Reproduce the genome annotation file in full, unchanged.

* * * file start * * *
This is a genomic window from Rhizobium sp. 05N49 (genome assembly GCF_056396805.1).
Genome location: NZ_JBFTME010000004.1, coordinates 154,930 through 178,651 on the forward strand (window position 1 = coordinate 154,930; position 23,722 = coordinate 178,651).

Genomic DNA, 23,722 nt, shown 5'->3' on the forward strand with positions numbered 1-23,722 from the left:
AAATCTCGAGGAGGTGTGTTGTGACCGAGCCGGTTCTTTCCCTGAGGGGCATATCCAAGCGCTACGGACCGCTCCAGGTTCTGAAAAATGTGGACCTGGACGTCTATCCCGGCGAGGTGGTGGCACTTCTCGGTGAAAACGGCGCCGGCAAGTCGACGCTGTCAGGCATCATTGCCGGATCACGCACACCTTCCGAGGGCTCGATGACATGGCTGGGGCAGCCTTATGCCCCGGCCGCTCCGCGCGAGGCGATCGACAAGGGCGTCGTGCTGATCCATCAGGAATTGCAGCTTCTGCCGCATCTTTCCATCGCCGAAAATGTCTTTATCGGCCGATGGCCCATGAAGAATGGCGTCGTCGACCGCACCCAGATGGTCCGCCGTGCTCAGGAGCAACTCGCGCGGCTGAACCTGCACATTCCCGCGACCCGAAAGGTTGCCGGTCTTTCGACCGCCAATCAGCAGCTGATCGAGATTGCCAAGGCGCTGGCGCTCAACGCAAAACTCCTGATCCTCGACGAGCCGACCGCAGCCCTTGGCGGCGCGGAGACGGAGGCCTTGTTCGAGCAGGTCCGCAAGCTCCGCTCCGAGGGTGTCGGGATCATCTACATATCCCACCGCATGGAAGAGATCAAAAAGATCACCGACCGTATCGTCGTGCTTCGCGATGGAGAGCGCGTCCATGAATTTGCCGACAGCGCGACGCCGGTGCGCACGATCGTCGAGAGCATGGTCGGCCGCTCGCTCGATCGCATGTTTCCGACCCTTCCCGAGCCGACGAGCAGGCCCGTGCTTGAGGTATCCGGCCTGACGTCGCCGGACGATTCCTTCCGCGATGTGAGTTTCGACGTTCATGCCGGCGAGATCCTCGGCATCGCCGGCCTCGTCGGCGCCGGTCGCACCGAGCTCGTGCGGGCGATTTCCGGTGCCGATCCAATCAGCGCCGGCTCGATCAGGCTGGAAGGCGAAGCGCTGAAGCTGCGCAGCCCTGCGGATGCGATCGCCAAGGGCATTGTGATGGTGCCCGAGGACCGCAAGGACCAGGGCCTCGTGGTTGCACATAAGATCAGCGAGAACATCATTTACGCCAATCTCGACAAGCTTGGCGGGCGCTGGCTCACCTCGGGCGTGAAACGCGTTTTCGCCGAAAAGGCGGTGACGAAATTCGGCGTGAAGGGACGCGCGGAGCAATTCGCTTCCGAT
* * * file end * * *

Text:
This is a genomic window from Rhizobium sp. 05N49 (genome assembly GCF_056396805.1).
Genome location: NZ_JBFTME010000004.1, coordinates 154,930 through 178,651 on the forward strand (window position 1 = coordinate 154,930; position 23,722 = coordinate 178,651).

Genomic DNA, 23,722 nt, shown 5'->3' on the forward strand with positions numbered 1-23,722 from the left:
AAATCTCGAGGAGGTGTGTTGTGACCGAGCCGGTTCTTTCCCTGAGGGGCATATCCAAGCGCTACGGACCGCTCCAGGTTCTGAAAAATGTGGACCTGGACGTCTATCCCGGCGAGGTGGTGGCACTTCTCGGTGAAAACGGCGCCGGCAAGTCGACGCTGTCAGGCATCATTGCCGGATCACGCACACCTTCCGAGGGCTCGATGACATGGCTGGGGCAGCCTTATGCCCCGGCCGCTCCGCGCGAGGCGATCGACAAGGGCGTCGTGCTGATCCATCAGGAATTGCAGCTTCTGCCGCATCTTTCCATCGCCGAAAATGTCTTTATCGGCCGATGGCCCATGAAGAATGGCGTCGTCGACCGCACCCAGATGGTCCGCCGTGCTCAGGAGCAACTCGCGCGGCTGAACCTGCACATTCCCGCGACCCGAAAGGTTGCCGGTCTTTCGACCGCCAATCAGCAGCTGATCGAGATTGCCAAGGCGCTGGCGCTCAACGCAAAACTCCTGATCCTCGACGAGCCGACCGCAGCCCTTGGCGGCGCGGAGACGGAGGCCTTGTTCGAGCAGGTCCGCAAGCTCCGCTCCGAGGGTGTCGGGATCATCTACATATCCCACCGCATGGAAGAGATCAAAAAGATCACCGACCGTATCGTCGTGCTTCGCGATGGAGAGCGCGTCCATGAATTTGCCGACAGCGCGACGCCGGTGCGCACGATCGTCGAGAGCATGGTCGGCCGCTCGCTCGATCGCATGTTTCCGACCCTTCCCGAGCCGACGAGCAGGCCCGTGCTTGAGGTATCCGGCCTGACGTCGCCGGACGATTCCTTCCGCGATGTGAGTTTCGACGTTCATGCCGGCGAGATCCTCGGCATCGCCGGCCTCGTCGGCGCCGGTCGCACCGAGCTCGTGCGGGCGATTTCCGGTGCCGATCCAATCAGCGCCGGCTCGATCAGGCTGGAAGGCGAAGCGCTGAAGCTGCGCAGCCCTGCGGATGCGATCGCCAAGGGCATTGTGATGGTGCCCGAGGACCGCAAGGACCAGGGCCTCGTGGTTGCACATAAGATCAGCGAGAACATCATTTACGCCAATCTCGACAAGCTTGGCGGGCGCTGGCTCACCTCGGGCGTGAAACGCGTTTTCGCCGAAAAGGCGGTGACGAAATTCGGCGTGAAGGGACGCGCGGAGCAATTCGCTTCCGAT